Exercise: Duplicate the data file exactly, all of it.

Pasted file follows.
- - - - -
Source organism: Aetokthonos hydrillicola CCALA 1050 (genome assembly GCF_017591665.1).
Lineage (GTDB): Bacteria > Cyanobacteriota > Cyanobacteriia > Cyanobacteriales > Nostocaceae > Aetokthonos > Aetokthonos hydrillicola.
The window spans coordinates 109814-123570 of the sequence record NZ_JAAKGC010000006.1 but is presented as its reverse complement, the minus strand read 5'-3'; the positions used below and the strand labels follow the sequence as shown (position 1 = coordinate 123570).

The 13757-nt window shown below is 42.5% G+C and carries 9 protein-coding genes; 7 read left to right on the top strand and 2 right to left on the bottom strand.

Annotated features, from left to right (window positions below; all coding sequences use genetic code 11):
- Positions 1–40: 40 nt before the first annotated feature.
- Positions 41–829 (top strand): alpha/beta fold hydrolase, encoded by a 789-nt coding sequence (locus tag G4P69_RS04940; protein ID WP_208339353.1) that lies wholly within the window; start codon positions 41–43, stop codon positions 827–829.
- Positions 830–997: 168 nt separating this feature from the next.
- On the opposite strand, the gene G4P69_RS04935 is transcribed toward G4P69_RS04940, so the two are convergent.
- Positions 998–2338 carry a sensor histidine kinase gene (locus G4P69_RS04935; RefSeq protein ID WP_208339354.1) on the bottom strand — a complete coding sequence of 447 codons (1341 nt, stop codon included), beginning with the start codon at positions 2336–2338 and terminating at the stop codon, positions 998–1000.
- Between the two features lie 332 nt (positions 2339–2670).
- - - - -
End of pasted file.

Source organism: Aetokthonos hydrillicola CCALA 1050 (genome assembly GCF_017591665.1).
Lineage (GTDB): Bacteria > Cyanobacteriota > Cyanobacteriia > Cyanobacteriales > Nostocaceae > Aetokthonos > Aetokthonos hydrillicola.
The window spans coordinates 109814-123570 of the sequence record NZ_JAAKGC010000006.1 but is presented as its reverse complement, the minus strand read 5'-3'; the positions used below and the strand labels follow the sequence as shown (position 1 = coordinate 123570).

The 13757-nt window shown below is 42.5% G+C and carries 9 protein-coding genes; 7 read left to right on the top strand and 2 right to left on the bottom strand.

Annotated features, from left to right (window positions below; all coding sequences use genetic code 11):
- Positions 1–40: 40 nt before the first annotated feature.
- Positions 41–829 (top strand): alpha/beta fold hydrolase, encoded by a 789-nt coding sequence (locus tag G4P69_RS04940; protein ID WP_208339353.1) that lies wholly within the window; start codon positions 41–43, stop codon positions 827–829.
- Positions 830–997: 168 nt separating this feature from the next.
- On the opposite strand, the gene G4P69_RS04935 is transcribed toward G4P69_RS04940, so the two are convergent.
- Positions 998–2338 carry a sensor histidine kinase gene (locus G4P69_RS04935; RefSeq protein ID WP_208339354.1) on the bottom strand — a complete coding sequence of 447 codons (1341 nt, stop codon included), beginning with the start codon at positions 2336–2338 and terminating at the stop codon, positions 998–1000.
- Between the two features lie 332 nt (positions 2339–2670).